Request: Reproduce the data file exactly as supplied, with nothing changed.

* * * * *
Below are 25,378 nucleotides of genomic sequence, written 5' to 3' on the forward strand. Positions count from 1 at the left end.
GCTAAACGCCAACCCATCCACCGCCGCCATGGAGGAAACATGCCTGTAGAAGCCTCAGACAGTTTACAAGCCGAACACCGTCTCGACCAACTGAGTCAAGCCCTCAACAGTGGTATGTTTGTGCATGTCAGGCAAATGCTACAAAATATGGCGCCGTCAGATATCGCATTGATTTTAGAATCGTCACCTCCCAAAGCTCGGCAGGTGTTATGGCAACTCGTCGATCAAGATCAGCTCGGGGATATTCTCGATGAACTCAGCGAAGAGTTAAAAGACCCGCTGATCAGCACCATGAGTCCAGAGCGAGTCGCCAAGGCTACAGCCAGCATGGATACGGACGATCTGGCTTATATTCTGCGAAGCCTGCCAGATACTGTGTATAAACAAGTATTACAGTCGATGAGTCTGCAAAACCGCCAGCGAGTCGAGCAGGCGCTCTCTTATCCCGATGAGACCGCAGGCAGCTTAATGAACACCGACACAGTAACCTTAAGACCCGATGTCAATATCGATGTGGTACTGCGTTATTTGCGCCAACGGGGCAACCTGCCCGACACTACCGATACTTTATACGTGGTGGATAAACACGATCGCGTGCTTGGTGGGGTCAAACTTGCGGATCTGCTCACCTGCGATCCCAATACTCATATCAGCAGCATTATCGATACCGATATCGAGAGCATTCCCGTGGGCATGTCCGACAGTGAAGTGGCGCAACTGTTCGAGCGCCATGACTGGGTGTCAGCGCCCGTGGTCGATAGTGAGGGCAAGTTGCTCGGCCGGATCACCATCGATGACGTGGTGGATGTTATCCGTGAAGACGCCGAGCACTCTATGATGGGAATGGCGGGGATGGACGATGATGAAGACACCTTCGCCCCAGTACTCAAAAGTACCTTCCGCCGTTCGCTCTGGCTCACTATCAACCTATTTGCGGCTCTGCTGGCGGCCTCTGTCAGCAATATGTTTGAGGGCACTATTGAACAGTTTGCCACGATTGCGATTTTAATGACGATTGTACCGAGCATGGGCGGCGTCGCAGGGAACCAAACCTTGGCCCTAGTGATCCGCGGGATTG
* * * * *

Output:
Below are 25,378 nucleotides of genomic sequence, written 5' to 3' on the forward strand. Positions count from 1 at the left end.
GCTAAACGCCAACCCATCCACCGCCGCCATGGAGGAAACATGCCTGTAGAAGCCTCAGACAGTTTACAAGCCGAACACCGTCTCGACCAACTGAGTCAAGCCCTCAACAGTGGTATGTTTGTGCATGTCAGGCAAATGCTACAAAATATGGCGCCGTCAGATATCGCATTGATTTTAGAATCGTCACCTCCCAAAGCTCGGCAGGTGTTATGGCAACTCGTCGATCAAGATCAGCTCGGGGATATTCTCGATGAACTCAGCGAAGAGTTAAAAGACCCGCTGATCAGCACCATGAGTCCAGAGCGAGTCGCCAAGGCTACAGCCAGCATGGATACGGACGATCTGGCTTATATTCTGCGAAGCCTGCCAGATACTGTGTATAAACAAGTATTACAGTCGATGAGTCTGCAAAACCGCCAGCGAGTCGAGCAGGCGCTCTCTTATCCCGATGAGACCGCAGGCAGCTTAATGAACACCGACACAGTAACCTTAAGACCCGATGTCAATATCGATGTGGTACTGCGTTATTTGCGCCAACGGGGCAACCTGCCCGACACTACCGATACTTTATACGTGGTGGATAAACACGATCGCGTGCTTGGTGGGGTCAAACTTGCGGATCTGCTCACCTGCGATCCCAATACTCATATCAGCAGCATTATCGATACCGATATCGAGAGCATTCCCGTGGGCATGTCCGACAGTGAAGTGGCGCAACTGTTCGAGCGCCATGACTGGGTGTCAGCGCCCGTGGTCGATAGTGAGGGCAAGTTGCTCGGCCGGATCACCATCGATGACGTGGTGGATGTTATCCGTGAAGACGCCGAGCACTCTATGATGGGAATGGCGGGGATGGACGATGATGAAGACACCTTCGCCCCAGTACTCAAAAGTACCTTCCGCCGTTCGCTCTGGCTCACTATCAACCTATTTGCGGCTCTGCTGGCGGCCTCTGTCAGCAATATGTTTGAGGGCACTATTGAACAGTTTGCCACGATTGCGATTTTAATGACGATTGTACCGAGCATGGGCGGCGTCGCAGGGAACCAAACCTTGGCCCTAGTGATCCGCGGGATTG